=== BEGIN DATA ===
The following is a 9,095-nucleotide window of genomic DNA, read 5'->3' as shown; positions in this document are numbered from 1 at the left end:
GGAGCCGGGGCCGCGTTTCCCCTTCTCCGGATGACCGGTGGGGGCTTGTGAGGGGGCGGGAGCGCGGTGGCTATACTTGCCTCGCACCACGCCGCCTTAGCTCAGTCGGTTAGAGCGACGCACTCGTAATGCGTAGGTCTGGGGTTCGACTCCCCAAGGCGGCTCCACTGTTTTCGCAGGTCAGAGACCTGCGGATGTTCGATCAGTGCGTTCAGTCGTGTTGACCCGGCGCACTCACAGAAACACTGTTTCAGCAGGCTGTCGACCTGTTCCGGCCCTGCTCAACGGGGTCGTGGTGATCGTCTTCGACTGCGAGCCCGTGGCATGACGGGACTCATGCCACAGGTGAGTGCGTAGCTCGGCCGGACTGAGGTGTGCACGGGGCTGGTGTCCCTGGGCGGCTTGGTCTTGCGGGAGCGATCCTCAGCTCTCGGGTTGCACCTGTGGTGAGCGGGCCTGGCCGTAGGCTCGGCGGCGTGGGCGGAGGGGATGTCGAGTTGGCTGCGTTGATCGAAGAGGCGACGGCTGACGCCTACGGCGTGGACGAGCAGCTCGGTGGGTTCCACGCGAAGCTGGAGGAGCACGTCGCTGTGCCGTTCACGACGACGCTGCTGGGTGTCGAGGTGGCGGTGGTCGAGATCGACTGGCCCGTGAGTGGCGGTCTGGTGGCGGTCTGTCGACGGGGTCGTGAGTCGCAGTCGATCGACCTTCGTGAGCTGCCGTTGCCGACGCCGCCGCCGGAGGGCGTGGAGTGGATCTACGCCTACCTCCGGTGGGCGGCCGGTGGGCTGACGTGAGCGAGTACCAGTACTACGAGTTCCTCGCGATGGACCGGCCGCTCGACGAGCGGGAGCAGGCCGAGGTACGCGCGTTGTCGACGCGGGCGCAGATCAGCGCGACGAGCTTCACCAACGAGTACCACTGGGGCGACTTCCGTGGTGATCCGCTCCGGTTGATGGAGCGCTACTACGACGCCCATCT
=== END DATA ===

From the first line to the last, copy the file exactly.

The following is a 9,095-nucleotide window of genomic DNA, read 5'->3' as shown; positions in this document are numbered from 1 at the left end:
GGAGCCGGGGCCGCGTTTCCCCTTCTCCGGATGACCGGTGGGGGCTTGTGAGGGGGCGGGAGCGCGGTGGCTATACTTGCCTCGCACCACGCCGCCTTAGCTCAGTCGGTTAGAGCGACGCACTCGTAATGCGTAGGTCTGGGGTTCGACTCCCCAAGGCGGCTCCACTGTTTTCGCAGGTCAGAGACCTGCGGATGTTCGATCAGTGCGTTCAGTCGTGTTGACCCGGCGCACTCACAGAAACACTGTTTCAGCAGGCTGTCGACCTGTTCCGGCCCTGCTCAACGGGGTCGTGGTGATCGTCTTCGACTGCGAGCCCGTGGCATGACGGGACTCATGCCACAGGTGAGTGCGTAGCTCGGCCGGACTGAGGTGTGCACGGGGCTGGTGTCCCTGGGCGGCTTGGTCTTGCGGGAGCGATCCTCAGCTCTCGGGTTGCACCTGTGGTGAGCGGGCCTGGCCGTAGGCTCGGCGGCGTGGGCGGAGGGGATGTCGAGTTGGCTGCGTTGATCGAAGAGGCGACGGCTGACGCCTACGGCGTGGACGAGCAGCTCGGTGGGTTCCACGCGAAGCTGGAGGAGCACGTCGCTGTGCCGTTCACGACGACGCTGCTGGGTGTCGAGGTGGCGGTGGTCGAGATCGACTGGCCCGTGAGTGGCGGTCTGGTGGCGGTCTGTCGACGGGGTCGTGAGTCGCAGTCGATCGACCTTCGTGAGCTGCCGTTGCCGACGCCGCCGCCGGAGGGCGTGGAGTGGATCTACGCCTACCTCCGGTGGGCGGCCGGTGGGCTGACGTGAGCGAGTACCAGTACTACGAGTTCCTCGCGATGGACCGGCCGCTCGACGAGCGGGAGCAGGCCGAGGTACGCGCGTTGTCGACGCGGGCGCAGATCAGCGCGACGAGCTTCACCAACGAGTACCACTGGGGCGACTTCCGTGGTGATCCGCTCCGGTTGATGGAGCGCTACTACGACGCCCATCT